I first walked its length in 1972, as a student embarking on a degree in Physics (by mistake: I had applied to do Combined Sciences but someone there had ticked the wrong box; however, by happenstance, this matched my revised ambitions so I kept it to myself). The signs by the door are new, but the essence of the main student entrance remains the same today as it was back in the day. It's been totally remodeled internally during the intervening years, as has much of the rest of the compact central university campus. However, my job for the day would unfold in the Fielding Johnson building, itself Grade II listed and home to the university's managers and administrators (- although originally a lunatic asylum in the 19th century). Two hours later I was heading back down New Walk and on to a train southward.

I've been very fortunate of late to be invited to launch parties for two very different books, both written by women who have been or are my colleagues. One was associated with a novel, 'Memory of Water' by Emmi Itäranta, set at some time in the future after climate change and the associated societal upheavals have wrought their effect on the world. Emmi worked in my department for a while during the time she was writing this first book (originally in Finnish by the way) and I'm proud now to have a signed copy. I'm also distinctly envious of her ability to imbue her characters with such reality. However, it was the other one I packed to read on my homeward journey: 'Continental Drift' by Nancy Gaffield. Like her previous collection of poems, 'Tokaido Road', now also used to inspire the libretto for an opera, the effective solitude of a train journey seems somehow appropriate for the necessarily measured and contemplative reading required. (Tokaido Road was read, and re-read, on my way home from Glasgow University as I recall.) I love this second collection of poems as much as the first, although they are very different, but in this one I was confronted in one section of the book with the role of scientists within the Manhattan project and with the consequences of their work. An important part of Nancy's lineage has its roots in Japan, and I spent some time, almost 30 years ago, working at Los Alamos (albeit in the civil research side of things - armed guards and high fences blissfully isolated me and my colleagues from the military sections of the place). Poignant doesn't seem to cover it at all - in fact, my paucity of words and their use is one of the things thrown sharply into relief by the excellence of her writing.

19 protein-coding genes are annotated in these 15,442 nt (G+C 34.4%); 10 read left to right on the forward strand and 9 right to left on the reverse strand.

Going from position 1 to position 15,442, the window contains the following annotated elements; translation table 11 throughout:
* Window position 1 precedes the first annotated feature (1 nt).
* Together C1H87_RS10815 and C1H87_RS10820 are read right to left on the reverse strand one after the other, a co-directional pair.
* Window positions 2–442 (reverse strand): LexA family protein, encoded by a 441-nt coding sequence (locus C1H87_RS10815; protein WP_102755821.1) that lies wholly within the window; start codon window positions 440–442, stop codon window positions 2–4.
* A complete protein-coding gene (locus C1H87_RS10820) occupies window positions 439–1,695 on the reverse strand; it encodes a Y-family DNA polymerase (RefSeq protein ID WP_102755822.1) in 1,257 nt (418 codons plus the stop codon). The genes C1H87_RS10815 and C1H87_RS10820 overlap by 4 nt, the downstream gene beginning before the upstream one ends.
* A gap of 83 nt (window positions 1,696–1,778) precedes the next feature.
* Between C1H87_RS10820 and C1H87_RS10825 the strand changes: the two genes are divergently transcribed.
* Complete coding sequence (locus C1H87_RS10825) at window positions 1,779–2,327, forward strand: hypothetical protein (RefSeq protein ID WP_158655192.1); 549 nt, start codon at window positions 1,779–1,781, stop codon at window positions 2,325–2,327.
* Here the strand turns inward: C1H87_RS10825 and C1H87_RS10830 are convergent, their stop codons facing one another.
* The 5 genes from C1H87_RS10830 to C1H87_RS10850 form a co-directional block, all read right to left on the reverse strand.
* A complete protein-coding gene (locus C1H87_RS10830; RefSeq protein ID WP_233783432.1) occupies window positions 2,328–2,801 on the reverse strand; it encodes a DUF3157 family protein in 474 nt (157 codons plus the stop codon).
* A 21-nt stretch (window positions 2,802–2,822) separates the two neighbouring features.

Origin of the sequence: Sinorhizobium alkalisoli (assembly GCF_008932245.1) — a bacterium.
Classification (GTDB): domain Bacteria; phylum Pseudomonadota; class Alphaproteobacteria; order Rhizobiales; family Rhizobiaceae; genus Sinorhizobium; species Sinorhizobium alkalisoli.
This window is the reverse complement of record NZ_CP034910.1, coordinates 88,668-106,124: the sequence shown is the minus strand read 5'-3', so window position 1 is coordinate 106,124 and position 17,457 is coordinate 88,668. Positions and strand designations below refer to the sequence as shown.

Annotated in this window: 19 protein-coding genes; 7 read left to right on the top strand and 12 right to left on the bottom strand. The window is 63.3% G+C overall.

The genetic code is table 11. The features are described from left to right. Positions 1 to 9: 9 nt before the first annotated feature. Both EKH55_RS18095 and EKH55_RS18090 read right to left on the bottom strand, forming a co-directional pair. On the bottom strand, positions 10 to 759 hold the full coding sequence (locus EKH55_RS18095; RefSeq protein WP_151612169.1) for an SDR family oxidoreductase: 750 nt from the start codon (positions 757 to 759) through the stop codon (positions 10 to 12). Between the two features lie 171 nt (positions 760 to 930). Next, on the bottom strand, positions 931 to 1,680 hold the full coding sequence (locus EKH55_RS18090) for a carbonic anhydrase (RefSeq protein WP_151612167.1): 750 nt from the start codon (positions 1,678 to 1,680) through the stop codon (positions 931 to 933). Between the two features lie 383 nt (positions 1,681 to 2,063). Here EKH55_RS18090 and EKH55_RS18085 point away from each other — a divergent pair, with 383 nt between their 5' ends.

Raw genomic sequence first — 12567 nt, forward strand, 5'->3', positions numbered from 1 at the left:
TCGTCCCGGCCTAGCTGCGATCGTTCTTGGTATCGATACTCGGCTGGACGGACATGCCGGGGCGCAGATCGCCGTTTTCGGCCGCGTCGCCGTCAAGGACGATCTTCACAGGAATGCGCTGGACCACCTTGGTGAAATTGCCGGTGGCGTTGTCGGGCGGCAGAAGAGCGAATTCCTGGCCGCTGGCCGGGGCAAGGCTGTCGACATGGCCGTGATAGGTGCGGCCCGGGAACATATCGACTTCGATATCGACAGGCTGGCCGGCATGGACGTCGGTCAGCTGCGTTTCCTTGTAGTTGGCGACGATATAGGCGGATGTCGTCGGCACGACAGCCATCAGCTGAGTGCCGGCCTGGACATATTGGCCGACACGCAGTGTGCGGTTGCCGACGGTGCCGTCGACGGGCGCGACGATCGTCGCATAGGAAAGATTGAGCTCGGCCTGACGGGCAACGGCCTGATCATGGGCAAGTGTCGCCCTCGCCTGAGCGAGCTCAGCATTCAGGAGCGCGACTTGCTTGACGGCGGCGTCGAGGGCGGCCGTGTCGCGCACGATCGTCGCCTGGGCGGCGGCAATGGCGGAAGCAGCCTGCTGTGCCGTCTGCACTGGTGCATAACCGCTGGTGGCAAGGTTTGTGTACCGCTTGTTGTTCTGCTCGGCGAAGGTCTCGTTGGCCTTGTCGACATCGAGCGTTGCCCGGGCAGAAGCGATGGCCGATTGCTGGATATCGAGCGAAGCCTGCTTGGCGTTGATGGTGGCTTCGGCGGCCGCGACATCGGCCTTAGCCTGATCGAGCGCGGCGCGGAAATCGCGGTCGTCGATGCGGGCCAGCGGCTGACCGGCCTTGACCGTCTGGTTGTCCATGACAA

After delays caused by trespassers on the lines near St Pancras and the associated knock-on effects, I eventually got home about 12 hours after I had left. Another day.